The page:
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Top Vitamin B12 Rich Fruits and Vegetables: Do They Exist?

Top Vitamin B12 Rich Fruits and Vegetables: Do They Exist?

Top Vitamin B12 Rich Fruits and Vegetables: Do They Exist?

Humans can't naturally produce vitamin B12 - one of the most vital nutrients for people of all ages - so introducing the right foods into your diet, or taking supplements, can increase your levels.

Not only does B12 boost your overall health, but it also supports the formation of red blood cells.

While many online resources cite the top vitamin B12-rich fruits and vegetables, the truth is most fruits and vegetables don't actually contain this essential vitamin.

In this guide, we'll reveal the real foods high in vitamin B12 and explore what you can do to supplement your diet to ensure you're getting enough B12.

Do fruits and vegetables contain B12?

Look online, and you'll find conflicting research on whether fruits and vegetables contain B12. While some sources list certain vegetables and fruits rich in B12, most have trace amounts at best.

Here's why:

  • B12 Production: Vitamin B12 is produced by archaea and bacteria, which can occur in fruits and vegetables, but only in trace amounts.
  • Biology: Animals have a different biological makeup than plants, with the latter not requiring B12 for functioning and growth. Eating plant-based foods won't give you the same levels as eating animal foods. Even fruits and vegetables with trace levels of the vitamin aren't absorbed like animal products.

However, that doesn't mean you should avoid them altogether, as you can absorb many other essential nutrients. The following fruits and vegetables might have trace amounts of B12.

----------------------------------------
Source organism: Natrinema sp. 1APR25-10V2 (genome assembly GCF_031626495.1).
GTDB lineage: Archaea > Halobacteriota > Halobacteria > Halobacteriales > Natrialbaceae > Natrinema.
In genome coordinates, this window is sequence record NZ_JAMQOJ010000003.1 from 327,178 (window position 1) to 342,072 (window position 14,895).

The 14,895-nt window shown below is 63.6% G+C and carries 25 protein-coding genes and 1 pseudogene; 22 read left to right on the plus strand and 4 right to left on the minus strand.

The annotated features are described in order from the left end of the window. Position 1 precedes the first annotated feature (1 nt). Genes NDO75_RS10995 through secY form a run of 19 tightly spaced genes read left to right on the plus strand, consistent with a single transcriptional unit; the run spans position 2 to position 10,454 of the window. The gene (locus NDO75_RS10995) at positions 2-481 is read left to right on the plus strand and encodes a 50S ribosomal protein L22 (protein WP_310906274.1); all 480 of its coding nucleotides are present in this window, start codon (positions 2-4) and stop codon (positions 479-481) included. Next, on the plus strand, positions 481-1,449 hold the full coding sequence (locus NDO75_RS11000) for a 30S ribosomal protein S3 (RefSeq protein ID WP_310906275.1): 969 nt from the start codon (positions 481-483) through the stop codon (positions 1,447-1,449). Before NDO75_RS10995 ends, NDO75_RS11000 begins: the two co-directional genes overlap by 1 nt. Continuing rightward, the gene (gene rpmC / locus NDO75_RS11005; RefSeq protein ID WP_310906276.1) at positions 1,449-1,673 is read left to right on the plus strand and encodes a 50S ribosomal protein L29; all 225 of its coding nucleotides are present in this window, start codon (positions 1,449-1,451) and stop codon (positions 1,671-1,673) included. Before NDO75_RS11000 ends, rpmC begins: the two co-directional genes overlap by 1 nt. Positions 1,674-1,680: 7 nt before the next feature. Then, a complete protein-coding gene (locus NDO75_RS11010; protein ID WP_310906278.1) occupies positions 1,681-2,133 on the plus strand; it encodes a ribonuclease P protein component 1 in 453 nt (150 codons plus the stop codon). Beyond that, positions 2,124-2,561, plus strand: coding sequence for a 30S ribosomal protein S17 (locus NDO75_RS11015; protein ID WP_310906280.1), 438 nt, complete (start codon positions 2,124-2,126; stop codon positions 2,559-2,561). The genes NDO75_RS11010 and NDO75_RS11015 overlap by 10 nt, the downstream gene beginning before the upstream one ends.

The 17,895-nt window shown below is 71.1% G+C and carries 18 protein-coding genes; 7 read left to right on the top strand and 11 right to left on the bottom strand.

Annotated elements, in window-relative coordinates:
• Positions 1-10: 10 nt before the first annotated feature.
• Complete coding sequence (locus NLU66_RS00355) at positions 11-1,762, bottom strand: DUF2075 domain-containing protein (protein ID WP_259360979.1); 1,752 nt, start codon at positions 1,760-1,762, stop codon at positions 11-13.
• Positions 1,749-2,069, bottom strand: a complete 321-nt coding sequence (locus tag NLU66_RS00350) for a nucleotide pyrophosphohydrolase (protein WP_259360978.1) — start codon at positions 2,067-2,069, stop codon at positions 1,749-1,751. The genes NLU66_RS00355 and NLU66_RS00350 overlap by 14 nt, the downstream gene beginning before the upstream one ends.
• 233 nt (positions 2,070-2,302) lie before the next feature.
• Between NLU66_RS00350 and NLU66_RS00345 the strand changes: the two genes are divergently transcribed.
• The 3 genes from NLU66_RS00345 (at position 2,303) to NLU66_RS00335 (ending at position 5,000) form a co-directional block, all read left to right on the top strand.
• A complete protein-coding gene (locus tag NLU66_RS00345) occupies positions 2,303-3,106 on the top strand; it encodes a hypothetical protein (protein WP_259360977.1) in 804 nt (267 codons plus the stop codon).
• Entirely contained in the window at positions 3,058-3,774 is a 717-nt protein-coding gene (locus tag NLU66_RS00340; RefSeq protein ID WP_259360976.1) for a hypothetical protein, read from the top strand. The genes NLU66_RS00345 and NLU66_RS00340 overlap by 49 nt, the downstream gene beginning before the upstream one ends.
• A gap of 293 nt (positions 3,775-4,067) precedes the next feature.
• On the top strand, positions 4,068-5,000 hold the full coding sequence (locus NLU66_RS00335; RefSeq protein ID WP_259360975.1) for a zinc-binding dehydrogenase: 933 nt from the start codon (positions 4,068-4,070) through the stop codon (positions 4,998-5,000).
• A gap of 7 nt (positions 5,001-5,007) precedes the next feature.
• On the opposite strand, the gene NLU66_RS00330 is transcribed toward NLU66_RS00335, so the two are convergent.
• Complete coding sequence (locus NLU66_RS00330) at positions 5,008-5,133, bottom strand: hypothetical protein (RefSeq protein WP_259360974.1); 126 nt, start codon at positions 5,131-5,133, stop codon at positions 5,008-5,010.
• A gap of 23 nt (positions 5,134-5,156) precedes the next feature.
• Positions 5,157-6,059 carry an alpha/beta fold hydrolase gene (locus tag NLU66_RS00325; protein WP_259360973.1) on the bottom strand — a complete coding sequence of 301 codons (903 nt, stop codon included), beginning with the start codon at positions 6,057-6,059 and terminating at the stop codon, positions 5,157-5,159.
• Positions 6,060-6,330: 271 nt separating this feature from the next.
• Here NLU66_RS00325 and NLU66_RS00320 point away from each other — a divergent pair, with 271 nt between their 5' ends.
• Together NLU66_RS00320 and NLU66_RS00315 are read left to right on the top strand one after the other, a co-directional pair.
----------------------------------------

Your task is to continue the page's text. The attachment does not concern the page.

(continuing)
Blueberries contain powerful antioxidants that protect your body against inflammation and promote healthy skin. Many notice their skin becomes clearer and experience fewer pimples when consuming blueberries.

Other benefits include stress reduction, weight loss, and fewer digestive problems. Studies also confirm that blueberries might reduce diabetes symptoms (NCBI).


Bananas are one of the healthiest fruits you can consume, containing trace amounts of B12. Better still, they're cheap and provide plenty of energy, making them a top fruit for athletes. The added fibre and potassium can also prevent constipation and regulate your digestive system.

Overall, bananas combine a variety of benefits into one convenient food. Let's not forget they taste great.


Delicious, versatile, and the ultimate treat for summer, strawberries are a favourite for many people. They also contain trace amounts of B12 from growing conditions and pack a powerful punch of B9 (folate). Folic acid is particularly beneficial for pregnant women, supporting foetal development.

You can combine strawberries with cream, dip them in chocolate, or blend them in a smoothie.


As the saying goes, an apple a day keeps the doctor away. It only contains small amounts of vital B vitamins, but eating an apple gives your body a significant dose of vitamin C. Another benefit of apples is their high water content, which boosts hydration and fibre content.